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Borneo's Malaysian half is less-populated than Peninsular Malaysia, but larger in size and in natural resources. Travellers visit the island for its rugged natural attractions, in particular the Mulu caves and Mount Kinabalu.
As the name suggest, Malaysian Borneo is located on the island of Borneo. Borneo is administratively divided between Malaysia, Indonesia and the state of Brunei (north). The Malaysian territory is on the north side of the island, bounded on the north by the South China Sea.
Malaysian Borneo is also known as East Malaysia.
Malaysian Borneo has a tropical climate, meaning hot and humid conditions throughout the year. Temperatures are normally between 27 °C and 32 °C during the day and rarely dropping below 20 °C at night, though mountainous areas can be (a lot) colder and frost at the top of Mount Kinabalu is common, especially at night. There is no real dry season, just a drier season from May to September. November to January is the wettest time of year, though regional variations apply. Check the Sabah and Sarawak articles for detailed information.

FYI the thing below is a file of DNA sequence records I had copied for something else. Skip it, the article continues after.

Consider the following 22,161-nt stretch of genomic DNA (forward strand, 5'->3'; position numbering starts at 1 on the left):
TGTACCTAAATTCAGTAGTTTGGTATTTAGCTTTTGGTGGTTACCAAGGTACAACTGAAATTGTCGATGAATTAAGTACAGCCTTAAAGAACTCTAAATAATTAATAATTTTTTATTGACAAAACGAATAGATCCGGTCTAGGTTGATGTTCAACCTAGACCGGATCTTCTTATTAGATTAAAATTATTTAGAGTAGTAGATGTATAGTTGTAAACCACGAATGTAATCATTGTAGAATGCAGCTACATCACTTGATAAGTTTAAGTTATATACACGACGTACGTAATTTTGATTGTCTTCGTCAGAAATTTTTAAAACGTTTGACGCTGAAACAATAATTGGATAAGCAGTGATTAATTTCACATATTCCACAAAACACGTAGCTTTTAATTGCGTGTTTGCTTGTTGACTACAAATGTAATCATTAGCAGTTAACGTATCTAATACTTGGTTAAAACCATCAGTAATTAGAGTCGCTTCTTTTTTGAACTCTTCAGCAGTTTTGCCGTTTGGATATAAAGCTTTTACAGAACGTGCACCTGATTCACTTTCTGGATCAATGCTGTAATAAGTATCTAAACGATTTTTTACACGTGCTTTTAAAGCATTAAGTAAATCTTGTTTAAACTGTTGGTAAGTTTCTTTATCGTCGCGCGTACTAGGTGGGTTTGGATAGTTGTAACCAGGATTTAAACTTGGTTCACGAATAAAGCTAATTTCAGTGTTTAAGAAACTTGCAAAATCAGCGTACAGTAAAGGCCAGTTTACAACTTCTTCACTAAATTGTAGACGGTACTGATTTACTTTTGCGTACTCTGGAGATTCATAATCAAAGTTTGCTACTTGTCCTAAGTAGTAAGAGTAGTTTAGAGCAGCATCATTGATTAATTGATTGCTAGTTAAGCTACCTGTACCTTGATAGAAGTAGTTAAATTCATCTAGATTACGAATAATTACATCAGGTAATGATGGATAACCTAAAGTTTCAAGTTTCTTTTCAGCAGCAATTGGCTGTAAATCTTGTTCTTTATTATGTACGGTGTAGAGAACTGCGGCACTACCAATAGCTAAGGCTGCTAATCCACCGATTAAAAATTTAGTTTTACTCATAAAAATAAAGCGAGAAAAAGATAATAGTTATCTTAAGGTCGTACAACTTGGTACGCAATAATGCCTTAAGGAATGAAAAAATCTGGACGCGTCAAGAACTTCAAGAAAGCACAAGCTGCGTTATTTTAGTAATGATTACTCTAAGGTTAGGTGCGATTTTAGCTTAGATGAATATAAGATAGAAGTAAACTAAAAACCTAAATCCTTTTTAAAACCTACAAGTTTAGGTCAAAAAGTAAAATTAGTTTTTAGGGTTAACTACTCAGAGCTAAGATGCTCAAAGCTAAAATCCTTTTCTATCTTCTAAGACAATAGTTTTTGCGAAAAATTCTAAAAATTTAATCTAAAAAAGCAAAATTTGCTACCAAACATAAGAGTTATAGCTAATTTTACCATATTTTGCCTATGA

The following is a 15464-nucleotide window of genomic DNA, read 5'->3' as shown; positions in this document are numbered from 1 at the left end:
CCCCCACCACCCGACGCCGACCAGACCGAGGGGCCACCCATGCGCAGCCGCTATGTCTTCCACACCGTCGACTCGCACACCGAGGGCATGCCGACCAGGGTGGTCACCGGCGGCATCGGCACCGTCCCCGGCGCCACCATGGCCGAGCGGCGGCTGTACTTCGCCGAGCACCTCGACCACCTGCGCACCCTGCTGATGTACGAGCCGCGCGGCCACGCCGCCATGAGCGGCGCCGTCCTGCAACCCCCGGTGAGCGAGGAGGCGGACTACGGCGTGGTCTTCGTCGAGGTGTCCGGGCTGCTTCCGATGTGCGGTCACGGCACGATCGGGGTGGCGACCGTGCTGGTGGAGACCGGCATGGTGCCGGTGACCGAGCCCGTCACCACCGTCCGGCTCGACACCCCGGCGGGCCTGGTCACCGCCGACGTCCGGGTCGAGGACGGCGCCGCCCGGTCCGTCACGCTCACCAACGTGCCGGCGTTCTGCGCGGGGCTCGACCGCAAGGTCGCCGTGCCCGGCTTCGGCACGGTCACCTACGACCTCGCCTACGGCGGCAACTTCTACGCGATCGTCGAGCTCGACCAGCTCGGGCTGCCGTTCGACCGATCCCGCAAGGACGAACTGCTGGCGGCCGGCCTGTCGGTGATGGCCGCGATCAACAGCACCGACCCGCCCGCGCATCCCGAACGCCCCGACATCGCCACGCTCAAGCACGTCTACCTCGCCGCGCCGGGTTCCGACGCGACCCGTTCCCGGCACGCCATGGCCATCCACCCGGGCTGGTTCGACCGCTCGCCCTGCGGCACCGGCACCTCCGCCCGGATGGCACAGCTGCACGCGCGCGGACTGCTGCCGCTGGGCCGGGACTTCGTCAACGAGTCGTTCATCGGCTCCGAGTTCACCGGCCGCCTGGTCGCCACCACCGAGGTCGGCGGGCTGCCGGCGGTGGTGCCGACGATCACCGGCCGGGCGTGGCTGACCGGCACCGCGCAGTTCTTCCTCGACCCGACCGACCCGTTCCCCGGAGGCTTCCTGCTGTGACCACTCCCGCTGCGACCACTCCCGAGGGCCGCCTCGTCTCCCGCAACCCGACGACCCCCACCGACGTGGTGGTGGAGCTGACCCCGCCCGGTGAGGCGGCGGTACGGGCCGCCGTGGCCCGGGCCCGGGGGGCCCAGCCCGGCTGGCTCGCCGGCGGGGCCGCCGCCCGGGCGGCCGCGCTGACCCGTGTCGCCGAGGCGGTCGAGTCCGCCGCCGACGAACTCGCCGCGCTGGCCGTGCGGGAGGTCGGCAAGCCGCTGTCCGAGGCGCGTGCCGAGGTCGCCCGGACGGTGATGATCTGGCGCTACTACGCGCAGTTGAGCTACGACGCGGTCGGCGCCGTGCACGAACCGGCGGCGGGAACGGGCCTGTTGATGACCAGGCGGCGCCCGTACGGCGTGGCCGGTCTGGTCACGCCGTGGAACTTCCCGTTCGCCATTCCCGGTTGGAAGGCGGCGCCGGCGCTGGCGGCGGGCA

There are many daily flights to Kota Kinabalu from Kuala Lumpur, Penang and Johor Bahru in the peninsula; Kuching and Miri in Sarawak; Sandakan and Tawau in Sabah. The flight duration is approximately 2.5 hours from the peninsula. Malaysia Airlines and AirAsia service these routes but book at least a month ahead to get good rates. AirAsia and other budget airlines operate from the Terminal 2 of the airport.
Further airports located in other town and cities including Miri, Sibu, Bintulu, Labuan and Lahad Datu which serve domestic routes.
The preferred way to travel around Malaysian Borneo is by air, thanks to the island's geographical nature, distance, and the lack of road highways.
MASwings, a subsidiary of Malaysia Airlines, is the airline that flies to all domestic destinations in Sabah and Sarawak. They operate Fokker 50 and DHC-6 Twin Otter airplanes as airports in smaller towns in this region are unable to accommodate the larger Airbus and Boeing aircrafts.
In Sabah, the Sabah State Railway operates the 134 km long railway track from Tanjung Aru (near Kota Kinabalu) to Tenom. There are three trains servicing the route daily from both ways, except for Sunday when there are only two trains available. The Beufort-Tenom stretch is regarded to be incredibly scenic.
The North Borneo Railway runs a scenic line along the coast of Sabah from Kota Kinabalu to Papar. It runs further from there to the towns of Beaufort and goes further inland from here to Tenom. The Beaufort to Tenom track is extremely beautiful and much less travelled than the coastal parts.
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